If you’re a local music fan, you’ve probably witnessed Elly Swope performing with some of Portland’s best bands: Genders, Sunbathe, Loveboys, Kelli Schaefer, Deathlist, and her own solo project, Focus! Focus! But this year Swope ditched that moniker and began to allow the magic of her vulnerable, skewed pop songs to reflect upon herself directly, without the buffer of a pseudonym.
“Running your own solo project is obviously very exhausting when you’re doing your own booking, your own album art, recording everything, and trying to do press and all that on your own,” Swope explains over the phone from a Sunbathe tour stop in Boston. “I’d just gone through some life changes that made me feel like I needed to be the side person for a while, and to just remember that I love playing music, or else I might not go on. Earlier this year, I just felt ready again.”
The result is her stunning debut EP, It Feels the Same Everytime, which is being released this week by NYC tape label Rue Defense. Evidence of Swope’s masterful songwriting can be found throughout the EP, but it’s even more impressive given the fact that, save for guest performers on two tracks, Swope played every instrument herself during the recording process at Destination: Universe, where she works when she’s not on the road.
On murky tracks like “6.8,” crushing imagery finds a stylistically restrained Swope whispering lines like, “I hold my character so well when I feel it coming on/I know you couldn’t tell,” until the song shapeshifts into a riotous fuzz-rock rallying cry: “Don’t tell me how I should feel about it/Don’t act like you never let me down.” The innate catchiness of Swope’s poetic, anti-pop confessionals can camouflage the raw emotional expressions lurking beneath the surface, especially on the anthemic “Idea,” which hints at the aftermath of a hurtful breakup.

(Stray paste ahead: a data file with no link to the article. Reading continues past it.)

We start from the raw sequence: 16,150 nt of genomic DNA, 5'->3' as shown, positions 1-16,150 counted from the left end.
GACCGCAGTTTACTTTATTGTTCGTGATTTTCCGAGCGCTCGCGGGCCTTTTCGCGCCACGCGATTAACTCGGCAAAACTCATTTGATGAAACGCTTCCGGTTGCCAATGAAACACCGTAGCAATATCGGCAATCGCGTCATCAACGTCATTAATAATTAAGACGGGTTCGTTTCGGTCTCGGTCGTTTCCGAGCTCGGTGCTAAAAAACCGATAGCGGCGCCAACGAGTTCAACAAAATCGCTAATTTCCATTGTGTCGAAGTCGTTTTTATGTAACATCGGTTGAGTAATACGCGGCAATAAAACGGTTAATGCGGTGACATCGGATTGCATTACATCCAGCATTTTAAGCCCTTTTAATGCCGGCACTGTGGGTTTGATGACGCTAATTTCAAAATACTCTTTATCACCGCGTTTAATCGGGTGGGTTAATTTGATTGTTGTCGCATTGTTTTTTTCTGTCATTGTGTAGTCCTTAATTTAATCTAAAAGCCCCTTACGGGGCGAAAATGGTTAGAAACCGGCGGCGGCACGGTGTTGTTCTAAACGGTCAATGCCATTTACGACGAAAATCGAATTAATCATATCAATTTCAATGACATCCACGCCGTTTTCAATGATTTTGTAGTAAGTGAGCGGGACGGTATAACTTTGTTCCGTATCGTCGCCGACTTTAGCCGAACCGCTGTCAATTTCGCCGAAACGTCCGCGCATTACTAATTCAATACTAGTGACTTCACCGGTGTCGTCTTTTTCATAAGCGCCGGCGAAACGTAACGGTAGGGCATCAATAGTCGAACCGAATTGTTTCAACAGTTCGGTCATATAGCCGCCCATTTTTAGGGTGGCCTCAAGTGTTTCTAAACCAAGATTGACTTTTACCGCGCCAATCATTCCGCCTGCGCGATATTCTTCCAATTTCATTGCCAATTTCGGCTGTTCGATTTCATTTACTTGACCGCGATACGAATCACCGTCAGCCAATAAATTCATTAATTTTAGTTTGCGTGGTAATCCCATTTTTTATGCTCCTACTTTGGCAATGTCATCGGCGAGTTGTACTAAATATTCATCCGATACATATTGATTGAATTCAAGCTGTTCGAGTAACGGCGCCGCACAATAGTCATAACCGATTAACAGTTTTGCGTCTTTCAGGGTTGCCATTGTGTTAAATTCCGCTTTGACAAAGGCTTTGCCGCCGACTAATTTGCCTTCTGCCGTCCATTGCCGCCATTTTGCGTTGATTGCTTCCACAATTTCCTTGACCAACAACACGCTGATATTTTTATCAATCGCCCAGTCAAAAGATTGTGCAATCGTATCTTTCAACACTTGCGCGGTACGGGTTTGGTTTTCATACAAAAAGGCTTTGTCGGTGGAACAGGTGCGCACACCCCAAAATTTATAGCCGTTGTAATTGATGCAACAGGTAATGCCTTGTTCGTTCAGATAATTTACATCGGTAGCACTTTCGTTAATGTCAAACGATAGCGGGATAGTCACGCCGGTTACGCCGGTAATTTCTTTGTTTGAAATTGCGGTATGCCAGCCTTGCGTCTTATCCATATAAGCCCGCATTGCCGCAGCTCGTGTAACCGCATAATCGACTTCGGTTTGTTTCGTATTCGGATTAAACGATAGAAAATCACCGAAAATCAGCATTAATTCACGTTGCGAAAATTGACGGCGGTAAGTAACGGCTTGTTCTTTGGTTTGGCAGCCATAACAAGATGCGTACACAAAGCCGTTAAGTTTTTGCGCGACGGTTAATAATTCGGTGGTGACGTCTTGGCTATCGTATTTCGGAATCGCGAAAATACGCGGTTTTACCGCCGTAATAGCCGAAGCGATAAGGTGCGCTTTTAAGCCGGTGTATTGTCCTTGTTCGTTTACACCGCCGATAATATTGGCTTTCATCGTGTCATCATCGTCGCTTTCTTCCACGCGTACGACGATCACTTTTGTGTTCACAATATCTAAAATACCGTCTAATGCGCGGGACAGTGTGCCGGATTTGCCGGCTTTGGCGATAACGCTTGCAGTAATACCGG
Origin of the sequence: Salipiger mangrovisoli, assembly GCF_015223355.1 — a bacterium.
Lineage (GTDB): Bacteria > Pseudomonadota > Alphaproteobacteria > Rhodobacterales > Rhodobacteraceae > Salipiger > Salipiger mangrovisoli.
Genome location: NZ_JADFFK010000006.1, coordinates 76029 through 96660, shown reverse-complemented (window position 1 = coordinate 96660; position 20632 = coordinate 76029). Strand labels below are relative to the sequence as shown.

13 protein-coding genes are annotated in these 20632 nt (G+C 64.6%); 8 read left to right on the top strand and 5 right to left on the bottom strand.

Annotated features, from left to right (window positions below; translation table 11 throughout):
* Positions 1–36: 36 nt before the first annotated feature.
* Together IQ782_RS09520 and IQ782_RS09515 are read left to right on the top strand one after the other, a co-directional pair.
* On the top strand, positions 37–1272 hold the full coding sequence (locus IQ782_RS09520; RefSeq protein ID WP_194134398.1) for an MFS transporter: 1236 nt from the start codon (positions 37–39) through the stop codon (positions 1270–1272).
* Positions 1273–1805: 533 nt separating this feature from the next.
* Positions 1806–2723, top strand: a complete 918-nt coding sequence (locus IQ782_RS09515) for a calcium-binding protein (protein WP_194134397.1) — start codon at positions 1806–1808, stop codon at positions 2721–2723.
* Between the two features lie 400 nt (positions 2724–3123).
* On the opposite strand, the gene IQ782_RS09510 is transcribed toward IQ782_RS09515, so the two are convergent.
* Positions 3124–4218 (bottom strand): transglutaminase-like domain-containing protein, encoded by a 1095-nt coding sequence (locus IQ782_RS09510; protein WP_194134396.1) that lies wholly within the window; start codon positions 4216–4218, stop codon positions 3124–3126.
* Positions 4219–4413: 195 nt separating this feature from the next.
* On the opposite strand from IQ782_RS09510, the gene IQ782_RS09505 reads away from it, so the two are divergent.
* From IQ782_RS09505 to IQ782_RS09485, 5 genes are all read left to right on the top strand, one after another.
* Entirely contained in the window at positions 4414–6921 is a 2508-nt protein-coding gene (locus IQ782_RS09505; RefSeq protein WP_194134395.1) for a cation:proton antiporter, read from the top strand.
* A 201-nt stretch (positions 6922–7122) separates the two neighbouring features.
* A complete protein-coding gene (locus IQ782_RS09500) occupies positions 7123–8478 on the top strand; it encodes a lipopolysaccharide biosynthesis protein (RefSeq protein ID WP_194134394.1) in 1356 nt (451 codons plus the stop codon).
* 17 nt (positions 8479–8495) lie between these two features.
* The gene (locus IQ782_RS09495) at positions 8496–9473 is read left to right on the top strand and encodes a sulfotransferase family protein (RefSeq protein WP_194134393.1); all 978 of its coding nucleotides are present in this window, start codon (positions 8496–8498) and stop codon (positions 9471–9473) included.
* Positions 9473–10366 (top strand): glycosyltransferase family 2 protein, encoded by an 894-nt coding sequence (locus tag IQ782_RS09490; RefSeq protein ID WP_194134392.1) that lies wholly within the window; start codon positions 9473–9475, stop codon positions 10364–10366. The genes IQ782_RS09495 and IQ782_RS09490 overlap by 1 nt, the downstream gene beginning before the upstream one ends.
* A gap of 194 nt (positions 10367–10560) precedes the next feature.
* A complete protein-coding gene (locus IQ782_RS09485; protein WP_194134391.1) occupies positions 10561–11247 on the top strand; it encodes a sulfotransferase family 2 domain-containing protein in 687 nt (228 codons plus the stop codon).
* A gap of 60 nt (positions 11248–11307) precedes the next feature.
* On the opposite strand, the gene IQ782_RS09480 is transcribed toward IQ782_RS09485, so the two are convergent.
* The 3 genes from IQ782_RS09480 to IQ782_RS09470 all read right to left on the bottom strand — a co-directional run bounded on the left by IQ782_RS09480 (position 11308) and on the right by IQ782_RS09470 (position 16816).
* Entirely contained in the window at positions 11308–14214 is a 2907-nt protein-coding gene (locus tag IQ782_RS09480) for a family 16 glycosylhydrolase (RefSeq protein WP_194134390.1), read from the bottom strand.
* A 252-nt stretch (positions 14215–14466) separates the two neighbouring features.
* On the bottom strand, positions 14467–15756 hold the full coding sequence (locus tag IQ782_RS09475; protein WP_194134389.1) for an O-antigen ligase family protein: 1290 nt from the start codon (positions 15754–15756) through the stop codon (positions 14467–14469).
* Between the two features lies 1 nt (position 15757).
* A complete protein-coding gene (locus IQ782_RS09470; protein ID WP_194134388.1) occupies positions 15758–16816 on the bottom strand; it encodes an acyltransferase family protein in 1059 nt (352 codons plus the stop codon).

“Sometimes when I have a darker song like that or a more emotional song, and I’m writing it after the fact, it feels somewhat hopeful or powerful to play it and write about that kind of thing after I’ve already processed what happened and I feel like I’ve gained my footing again,” Swope says. “Anytime I write a song that’s just completely dark and hits you over the head with that, I feel like I’m faking it.”
Rest assured, there’s no fakery afoot on It Feels the Same Everytime—Swope’s earnestness will demand your undivided attention.
“I ultimately just don’t want to feel like I’m pretending or that I’m trying to do something,” she explains. “I just want it to feel right.”